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The Utah Supreme Court may be overruled with a constitutional amendment on sex abuse

Terry Mitchell
Posted at 2:40 PM, Apr 02, 2021
and last updated 2021-04-02 20:15:01-04

SALT LAKE CITY — A controversial decision about sexual abuse lawsuits by the Utah Supreme Court could be overruled by voters, if they pass a proposed constitutional amendment.

Rep. Angela Romero, D-Salt Lake City, told FOX 13 she plans to ask voters to decide whether to allow sex abuse survivors to retroactively sue their abusers in civil court. It revives a law passed by the Utah State Legislature with bipartisan support in 2016 that lifted the statute of limitations on civil lawsuits about sexual abuse. The state's top court ruled the law cannot apply retroactively.

"This time, I think the judicial branch got it wrong," Rep. Romero said.

The issue that voters may have to ultimately settle stems from a lawsuit filed by Terry Mitchell. She accused now-retired federal judge Richard Roberts of sexually abusing her in 1981, when she was a teenage witness in the high-profile trial of serial killer Joseph Paul Franklin. At the time, he was the prosecutor on the case.

Mitchell sought to take advantage of the law the legislature passed, bypassing statutes of limitations. The Utah Supreme Court was asked to decide if the law could be applied retroactively. Outside the Utah Supreme Court's hearing in 2018, the sponsor of the law told FOX 13 he always intended it to be.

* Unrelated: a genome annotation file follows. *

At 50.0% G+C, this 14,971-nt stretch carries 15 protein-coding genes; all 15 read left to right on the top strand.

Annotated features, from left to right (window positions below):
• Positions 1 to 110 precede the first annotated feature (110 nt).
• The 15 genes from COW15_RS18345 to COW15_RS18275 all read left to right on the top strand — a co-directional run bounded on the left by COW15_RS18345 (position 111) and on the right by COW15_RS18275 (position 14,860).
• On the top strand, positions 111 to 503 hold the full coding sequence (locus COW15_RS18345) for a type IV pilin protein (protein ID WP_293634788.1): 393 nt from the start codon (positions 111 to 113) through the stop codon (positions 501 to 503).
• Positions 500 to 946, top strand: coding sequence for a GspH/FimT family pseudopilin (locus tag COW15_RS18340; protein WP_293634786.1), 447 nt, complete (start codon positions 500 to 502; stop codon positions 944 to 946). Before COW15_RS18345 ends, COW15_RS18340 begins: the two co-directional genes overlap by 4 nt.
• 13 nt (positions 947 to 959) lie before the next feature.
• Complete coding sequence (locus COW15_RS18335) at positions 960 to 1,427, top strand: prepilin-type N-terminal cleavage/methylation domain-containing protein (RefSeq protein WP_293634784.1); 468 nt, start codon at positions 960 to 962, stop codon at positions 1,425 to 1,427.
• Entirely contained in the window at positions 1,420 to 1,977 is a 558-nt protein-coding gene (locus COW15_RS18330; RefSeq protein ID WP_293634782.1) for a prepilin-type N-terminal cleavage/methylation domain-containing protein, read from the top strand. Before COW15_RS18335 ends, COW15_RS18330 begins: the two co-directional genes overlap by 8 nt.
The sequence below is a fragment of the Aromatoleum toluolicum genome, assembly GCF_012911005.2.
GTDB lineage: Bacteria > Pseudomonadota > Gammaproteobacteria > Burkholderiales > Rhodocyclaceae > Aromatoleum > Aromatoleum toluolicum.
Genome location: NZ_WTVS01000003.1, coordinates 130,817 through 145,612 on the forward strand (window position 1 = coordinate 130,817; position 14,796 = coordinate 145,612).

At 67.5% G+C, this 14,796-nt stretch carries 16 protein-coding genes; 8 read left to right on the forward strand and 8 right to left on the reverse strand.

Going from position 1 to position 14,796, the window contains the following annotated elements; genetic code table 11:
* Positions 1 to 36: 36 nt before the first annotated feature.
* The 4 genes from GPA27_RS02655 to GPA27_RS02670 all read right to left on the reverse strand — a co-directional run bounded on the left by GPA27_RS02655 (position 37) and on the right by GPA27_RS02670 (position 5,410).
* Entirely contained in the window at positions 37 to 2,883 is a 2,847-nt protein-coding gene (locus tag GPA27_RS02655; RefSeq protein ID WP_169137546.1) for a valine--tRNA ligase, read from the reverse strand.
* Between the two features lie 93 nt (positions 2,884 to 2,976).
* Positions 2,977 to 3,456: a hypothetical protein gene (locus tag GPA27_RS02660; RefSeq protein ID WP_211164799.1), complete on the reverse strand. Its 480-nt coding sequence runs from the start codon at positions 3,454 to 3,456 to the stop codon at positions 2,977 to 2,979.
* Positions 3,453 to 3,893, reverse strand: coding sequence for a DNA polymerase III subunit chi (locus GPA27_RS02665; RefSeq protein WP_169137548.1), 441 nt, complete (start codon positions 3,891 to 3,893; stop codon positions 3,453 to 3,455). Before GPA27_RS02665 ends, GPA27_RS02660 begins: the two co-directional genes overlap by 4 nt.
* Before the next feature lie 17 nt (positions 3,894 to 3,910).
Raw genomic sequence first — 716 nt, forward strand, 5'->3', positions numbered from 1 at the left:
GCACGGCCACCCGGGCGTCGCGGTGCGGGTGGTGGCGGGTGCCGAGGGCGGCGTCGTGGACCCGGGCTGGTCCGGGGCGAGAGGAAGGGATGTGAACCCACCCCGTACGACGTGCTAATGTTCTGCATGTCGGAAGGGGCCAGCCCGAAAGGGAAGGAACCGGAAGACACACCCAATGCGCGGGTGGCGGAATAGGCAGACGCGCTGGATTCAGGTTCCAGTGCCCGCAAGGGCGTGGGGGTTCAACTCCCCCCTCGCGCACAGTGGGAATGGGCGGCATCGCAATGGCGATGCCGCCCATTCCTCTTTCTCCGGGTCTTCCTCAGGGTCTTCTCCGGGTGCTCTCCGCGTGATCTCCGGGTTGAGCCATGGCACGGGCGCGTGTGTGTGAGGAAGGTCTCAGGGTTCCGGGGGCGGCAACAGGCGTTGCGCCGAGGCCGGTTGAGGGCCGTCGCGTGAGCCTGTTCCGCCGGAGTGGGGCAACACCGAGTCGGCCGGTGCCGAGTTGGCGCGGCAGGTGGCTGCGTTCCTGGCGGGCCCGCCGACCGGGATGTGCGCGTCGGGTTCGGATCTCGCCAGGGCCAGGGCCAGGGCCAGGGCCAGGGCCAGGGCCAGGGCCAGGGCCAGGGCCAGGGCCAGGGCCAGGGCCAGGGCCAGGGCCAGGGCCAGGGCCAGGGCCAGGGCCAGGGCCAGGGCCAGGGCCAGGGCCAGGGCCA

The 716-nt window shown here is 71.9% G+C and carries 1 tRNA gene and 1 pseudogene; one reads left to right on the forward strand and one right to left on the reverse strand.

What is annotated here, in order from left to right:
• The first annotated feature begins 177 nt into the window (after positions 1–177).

But the state's top court disagreed and ruled against Mitchell. The justices declared the law could only apply to sex abuse cases moving forward.

"I think it’s one of the worst decisions possible," Mitchell's attorney, Rocky Anderson, told FOX 13 in a recent interview.

Rep. Romero is now planning to take the issue before voters. She expects support from her colleagues on Utah's Capitol Hill, who widely supported the original law. Rep. Romero noted it can take sexual abuse survivors years to speak up, and while a criminal case may not advance — a civil lawsuit allows it to be heard in some fashion.

"This is a way of holding perpetrators accountable and bringing justice to survivors who may not have been comfortable talking about this when they were a child but want to make sure this person doesn’t do it again," she said.

Mitchell herself has supported a constitutional amendment. At a news conference last year, she joined other sexual abuse survivors in calling for lawmakers to take action following the Utah Supreme Court's ruling.

"No one has ever been held accountable," she said at the time.

Rep. Romero said that she plans to introduce a proposed constitutional amendment in the 2022 Utah State Legislature. If it passes, it would go before voters later that year.

If voters approved it, the law will benefit a number of other people — except Mitchell herself. Last week, a federal magistrate judge dismissed her lawsuit against Roberts with prejudice, meaning it cannot be refiled again.

"She will be the only victim of child sex abuse not able to pursue her claims against her perpetrator," said Anderson. "It is a total outrage. It is the very definition of injustice."